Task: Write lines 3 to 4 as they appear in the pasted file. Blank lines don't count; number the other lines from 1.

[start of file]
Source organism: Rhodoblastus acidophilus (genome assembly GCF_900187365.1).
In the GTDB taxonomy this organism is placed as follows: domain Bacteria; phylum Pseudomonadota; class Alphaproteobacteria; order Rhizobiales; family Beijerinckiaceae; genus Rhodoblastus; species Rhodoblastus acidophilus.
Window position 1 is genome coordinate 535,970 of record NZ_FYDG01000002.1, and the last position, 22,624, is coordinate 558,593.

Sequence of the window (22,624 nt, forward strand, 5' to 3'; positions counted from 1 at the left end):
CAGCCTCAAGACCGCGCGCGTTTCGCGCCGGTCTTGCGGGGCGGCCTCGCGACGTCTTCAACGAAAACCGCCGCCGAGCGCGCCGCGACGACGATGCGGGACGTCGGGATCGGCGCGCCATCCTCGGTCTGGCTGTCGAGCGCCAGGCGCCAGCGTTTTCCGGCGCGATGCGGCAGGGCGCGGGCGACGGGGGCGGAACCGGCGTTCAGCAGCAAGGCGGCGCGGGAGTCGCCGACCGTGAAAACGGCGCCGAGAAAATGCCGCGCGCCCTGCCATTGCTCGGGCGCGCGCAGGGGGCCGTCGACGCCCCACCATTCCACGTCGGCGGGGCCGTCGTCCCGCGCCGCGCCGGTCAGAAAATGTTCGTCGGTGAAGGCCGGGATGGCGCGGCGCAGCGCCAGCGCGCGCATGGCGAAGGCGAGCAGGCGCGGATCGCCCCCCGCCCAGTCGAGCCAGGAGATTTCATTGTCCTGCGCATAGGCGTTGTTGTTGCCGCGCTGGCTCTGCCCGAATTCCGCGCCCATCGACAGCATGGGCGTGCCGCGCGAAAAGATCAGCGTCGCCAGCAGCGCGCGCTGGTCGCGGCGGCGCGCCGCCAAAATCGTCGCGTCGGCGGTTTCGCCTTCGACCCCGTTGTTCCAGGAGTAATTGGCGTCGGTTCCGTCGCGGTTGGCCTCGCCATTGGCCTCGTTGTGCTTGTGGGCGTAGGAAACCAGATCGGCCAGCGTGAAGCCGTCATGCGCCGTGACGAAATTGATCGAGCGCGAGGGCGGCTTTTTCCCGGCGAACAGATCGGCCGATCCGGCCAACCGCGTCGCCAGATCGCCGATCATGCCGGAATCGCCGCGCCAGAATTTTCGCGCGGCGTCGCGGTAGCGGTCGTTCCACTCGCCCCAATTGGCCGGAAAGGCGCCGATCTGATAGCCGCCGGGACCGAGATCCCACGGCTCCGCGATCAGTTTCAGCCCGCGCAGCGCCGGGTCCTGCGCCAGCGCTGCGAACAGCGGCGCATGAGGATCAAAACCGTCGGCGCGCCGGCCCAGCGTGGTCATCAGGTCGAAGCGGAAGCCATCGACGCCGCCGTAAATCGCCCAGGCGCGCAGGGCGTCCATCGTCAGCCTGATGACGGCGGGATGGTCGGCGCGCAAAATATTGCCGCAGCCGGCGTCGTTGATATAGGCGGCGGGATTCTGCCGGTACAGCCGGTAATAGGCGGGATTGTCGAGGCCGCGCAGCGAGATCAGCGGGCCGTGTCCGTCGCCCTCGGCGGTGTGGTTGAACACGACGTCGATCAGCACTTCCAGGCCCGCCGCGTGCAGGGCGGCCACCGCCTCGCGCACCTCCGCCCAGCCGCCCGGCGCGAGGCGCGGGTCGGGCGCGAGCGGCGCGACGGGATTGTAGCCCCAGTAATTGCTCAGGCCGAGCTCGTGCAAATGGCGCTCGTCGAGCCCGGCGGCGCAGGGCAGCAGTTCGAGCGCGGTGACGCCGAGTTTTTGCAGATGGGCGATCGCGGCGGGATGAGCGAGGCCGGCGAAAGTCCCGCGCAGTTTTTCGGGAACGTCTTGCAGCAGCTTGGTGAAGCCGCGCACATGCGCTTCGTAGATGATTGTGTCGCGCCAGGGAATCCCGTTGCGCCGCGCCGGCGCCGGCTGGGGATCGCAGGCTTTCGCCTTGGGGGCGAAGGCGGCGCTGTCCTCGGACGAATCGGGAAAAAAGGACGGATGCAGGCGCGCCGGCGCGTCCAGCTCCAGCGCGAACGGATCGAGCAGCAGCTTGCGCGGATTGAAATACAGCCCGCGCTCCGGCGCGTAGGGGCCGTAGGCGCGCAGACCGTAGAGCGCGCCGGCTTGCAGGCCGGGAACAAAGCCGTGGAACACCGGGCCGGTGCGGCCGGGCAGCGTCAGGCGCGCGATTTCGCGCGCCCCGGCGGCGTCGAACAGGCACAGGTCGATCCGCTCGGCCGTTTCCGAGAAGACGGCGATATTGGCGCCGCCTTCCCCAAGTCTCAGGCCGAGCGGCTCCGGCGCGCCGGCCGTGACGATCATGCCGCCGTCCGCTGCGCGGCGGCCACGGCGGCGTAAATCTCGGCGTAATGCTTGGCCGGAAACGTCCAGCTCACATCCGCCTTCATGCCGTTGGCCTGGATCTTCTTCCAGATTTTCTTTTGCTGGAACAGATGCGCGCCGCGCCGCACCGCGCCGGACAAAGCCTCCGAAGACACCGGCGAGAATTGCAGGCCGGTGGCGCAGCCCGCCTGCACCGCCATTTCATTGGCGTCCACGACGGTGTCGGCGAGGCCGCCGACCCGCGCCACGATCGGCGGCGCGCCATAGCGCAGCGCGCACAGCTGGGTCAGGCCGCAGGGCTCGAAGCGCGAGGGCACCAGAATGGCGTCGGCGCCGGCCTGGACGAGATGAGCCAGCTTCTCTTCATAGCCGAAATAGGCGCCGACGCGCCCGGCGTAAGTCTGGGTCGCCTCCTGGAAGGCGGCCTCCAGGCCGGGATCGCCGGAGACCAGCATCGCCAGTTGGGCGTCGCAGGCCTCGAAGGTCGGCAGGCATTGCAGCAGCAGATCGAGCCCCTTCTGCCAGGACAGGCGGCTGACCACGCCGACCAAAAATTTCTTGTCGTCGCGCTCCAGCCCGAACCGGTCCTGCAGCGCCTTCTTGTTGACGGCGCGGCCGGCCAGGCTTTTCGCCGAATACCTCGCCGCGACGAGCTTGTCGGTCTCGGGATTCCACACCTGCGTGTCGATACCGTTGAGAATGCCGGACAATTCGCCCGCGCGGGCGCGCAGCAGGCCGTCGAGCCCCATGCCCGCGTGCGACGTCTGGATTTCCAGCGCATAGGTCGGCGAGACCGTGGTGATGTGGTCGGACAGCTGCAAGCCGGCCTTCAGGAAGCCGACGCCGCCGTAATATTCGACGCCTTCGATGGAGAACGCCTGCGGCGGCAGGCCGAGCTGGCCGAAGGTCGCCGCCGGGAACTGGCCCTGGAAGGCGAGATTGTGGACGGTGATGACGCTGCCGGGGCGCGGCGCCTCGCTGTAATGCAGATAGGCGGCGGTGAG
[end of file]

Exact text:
Window position 1 is genome coordinate 535,970 of record NZ_FYDG01000002.1, and the last position, 22,624, is coordinate 558,593.

Sequence of the window (22,624 nt, forward strand, 5' to 3'; positions counted from 1 at the left end):